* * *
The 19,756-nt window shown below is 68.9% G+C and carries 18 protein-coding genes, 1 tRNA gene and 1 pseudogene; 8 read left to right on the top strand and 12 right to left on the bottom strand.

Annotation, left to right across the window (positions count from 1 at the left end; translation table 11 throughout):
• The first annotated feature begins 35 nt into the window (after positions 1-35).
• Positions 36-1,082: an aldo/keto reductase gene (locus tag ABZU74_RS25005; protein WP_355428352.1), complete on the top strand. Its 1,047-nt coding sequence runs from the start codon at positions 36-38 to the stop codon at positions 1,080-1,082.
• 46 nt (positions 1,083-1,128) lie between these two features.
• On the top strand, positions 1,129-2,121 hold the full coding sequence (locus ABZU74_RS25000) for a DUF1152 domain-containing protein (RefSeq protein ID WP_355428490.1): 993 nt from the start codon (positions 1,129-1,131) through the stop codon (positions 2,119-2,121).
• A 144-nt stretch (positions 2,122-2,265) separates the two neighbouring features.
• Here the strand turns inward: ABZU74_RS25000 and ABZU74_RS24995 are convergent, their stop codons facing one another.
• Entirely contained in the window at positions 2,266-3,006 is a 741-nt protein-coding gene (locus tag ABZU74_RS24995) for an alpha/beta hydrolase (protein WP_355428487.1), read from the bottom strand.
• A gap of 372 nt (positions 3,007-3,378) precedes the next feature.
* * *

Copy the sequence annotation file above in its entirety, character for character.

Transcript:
The 19,756-nt window shown below is 68.9% G+C and carries 18 protein-coding genes, 1 tRNA gene and 1 pseudogene; 8 read left to right on the top strand and 12 right to left on the bottom strand.

Annotation, left to right across the window (positions count from 1 at the left end; translation table 11 throughout):
• The first annotated feature begins 35 nt into the window (after positions 1-35).
• Positions 36-1,082: an aldo/keto reductase gene (locus tag ABZU74_RS25005; protein WP_355428352.1), complete on the top strand. Its 1,047-nt coding sequence runs from the start codon at positions 36-38 to the stop codon at positions 1,080-1,082.
• 46 nt (positions 1,083-1,128) lie between these two features.
• On the top strand, positions 1,129-2,121 hold the full coding sequence (locus ABZU74_RS25000) for a DUF1152 domain-containing protein (RefSeq protein ID WP_355428490.1): 993 nt from the start codon (positions 1,129-1,131) through the stop codon (positions 2,119-2,121).
• A 144-nt stretch (positions 2,122-2,265) separates the two neighbouring features.
• Here the strand turns inward: ABZU74_RS25000 and ABZU74_RS24995 are convergent, their stop codons facing one another.
• Entirely contained in the window at positions 2,266-3,006 is a 741-nt protein-coding gene (locus tag ABZU74_RS24995) for an alpha/beta hydrolase (protein WP_355428487.1), read from the bottom strand.
• A gap of 372 nt (positions 3,007-3,378) precedes the next feature.